From April, NHS England will reimburse GP practices 100% of what it considers the “actual salary” costs and “defined on-costs” – an additional outlay that may include pension contributions – of employing a pharmacist and a pharmacy technician through a primary care network (PCN), it announced earlier this month (February 6).
The announcement came as part of the updated GP contract NHS England negotiated with the British Medical Association (BMA), published on February 6.
PCNs hiring a pharmacist with a seniority level equivalent to band 7 or 8a on the Agenda for Change pay scale – NHS England’s pay system for all NHS staff except doctors, dentists and very senior managers – will be reimbursed a maximum of £55,670 over 12 months for each pharmacist they employ, according to the contract.
However, the PDA said this sum will not always be sufficient, because it believes a PCN pharmacist should sometimes be more senior than the bands indicated in the contract.
PDA head of policy Alima Batchelor said the deal will not “fully reimburse [the] employment of a pharmacist of suitable seniority (above 8a) to provide the level of expertise and experience required to work with clinical directors to build and develop robust, able pharmacist PCN teams”.
“NHS England has perpetuated the risk of practices failing to invest the required resource to attract suitably qualified candidates by suggesting that the increased amount is now ‘100%’ reimbursement,” she told C+D on February 10.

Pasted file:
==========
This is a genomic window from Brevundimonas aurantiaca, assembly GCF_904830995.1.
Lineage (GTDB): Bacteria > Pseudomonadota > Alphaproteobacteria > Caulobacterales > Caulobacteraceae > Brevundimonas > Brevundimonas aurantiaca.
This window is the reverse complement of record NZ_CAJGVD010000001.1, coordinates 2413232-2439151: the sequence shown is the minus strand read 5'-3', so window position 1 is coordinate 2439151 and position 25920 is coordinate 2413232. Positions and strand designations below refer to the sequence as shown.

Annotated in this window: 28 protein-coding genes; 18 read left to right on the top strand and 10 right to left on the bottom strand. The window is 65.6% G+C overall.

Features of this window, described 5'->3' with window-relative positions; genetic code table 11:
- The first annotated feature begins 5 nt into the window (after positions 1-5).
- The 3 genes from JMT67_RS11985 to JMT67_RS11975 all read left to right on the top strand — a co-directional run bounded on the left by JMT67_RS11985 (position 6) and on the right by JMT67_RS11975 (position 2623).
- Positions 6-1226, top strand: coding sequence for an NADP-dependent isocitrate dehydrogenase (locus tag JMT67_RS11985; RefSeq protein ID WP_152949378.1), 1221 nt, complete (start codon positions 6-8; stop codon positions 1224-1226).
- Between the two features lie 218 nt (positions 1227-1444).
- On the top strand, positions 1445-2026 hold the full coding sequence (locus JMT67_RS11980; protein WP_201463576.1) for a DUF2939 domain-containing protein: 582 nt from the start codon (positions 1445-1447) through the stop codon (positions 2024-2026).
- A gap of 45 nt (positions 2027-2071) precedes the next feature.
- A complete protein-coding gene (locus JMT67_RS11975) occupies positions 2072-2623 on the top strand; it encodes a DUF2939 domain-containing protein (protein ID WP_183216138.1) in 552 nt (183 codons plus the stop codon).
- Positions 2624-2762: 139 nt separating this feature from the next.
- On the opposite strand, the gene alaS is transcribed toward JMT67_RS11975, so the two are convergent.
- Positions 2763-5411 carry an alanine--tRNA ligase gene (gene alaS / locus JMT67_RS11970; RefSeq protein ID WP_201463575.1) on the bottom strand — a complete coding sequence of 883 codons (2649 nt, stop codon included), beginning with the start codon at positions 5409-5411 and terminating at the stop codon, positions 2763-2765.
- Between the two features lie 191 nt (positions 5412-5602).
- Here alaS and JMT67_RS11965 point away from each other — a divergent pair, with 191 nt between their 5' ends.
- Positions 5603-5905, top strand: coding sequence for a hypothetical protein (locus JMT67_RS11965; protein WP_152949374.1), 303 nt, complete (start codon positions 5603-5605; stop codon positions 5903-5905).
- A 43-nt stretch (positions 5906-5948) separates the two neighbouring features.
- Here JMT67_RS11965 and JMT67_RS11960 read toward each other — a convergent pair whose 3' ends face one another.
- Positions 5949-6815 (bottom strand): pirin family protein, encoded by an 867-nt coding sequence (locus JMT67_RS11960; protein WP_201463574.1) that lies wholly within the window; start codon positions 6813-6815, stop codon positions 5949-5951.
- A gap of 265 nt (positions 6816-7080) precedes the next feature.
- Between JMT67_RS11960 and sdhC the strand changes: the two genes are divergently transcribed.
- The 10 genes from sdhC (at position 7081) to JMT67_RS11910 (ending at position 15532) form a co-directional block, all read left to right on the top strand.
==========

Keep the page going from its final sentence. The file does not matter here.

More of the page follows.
An NHS England spokesperson told C+D earlier this month (February 14) that PCNs can decide to pay more to cover the costs of a “clinical” pharmacist, if they chose to do so, and are free to hire pharmacists with the level of seniority that best meets their needs.
NHS England said it will only reimburse the overall salary costs up to £55,670, the limit specified in the GP contract.
The recent changes to the GP contract will enable GP practices to “recruit suitable pharmacists or pharmacy technicians”, the BMA General Practitioners Committee chair Dr Richard Vautrey told C+D last week (February 20).
“Therefore, [we] do not believe that it would be helpful to pay above these fully-funded rates, including in PCNs,” he added.
NHS salaries for professionals who are not doctors, dentists or “high-level members of staff”, are defined by the Agenda for Change specifications, which “ensures consistency across the country and avoid[s] any geographic deficiencies caused by healthcare professionals moving elsewhere because of higher salaries”, Dr Vautrey said.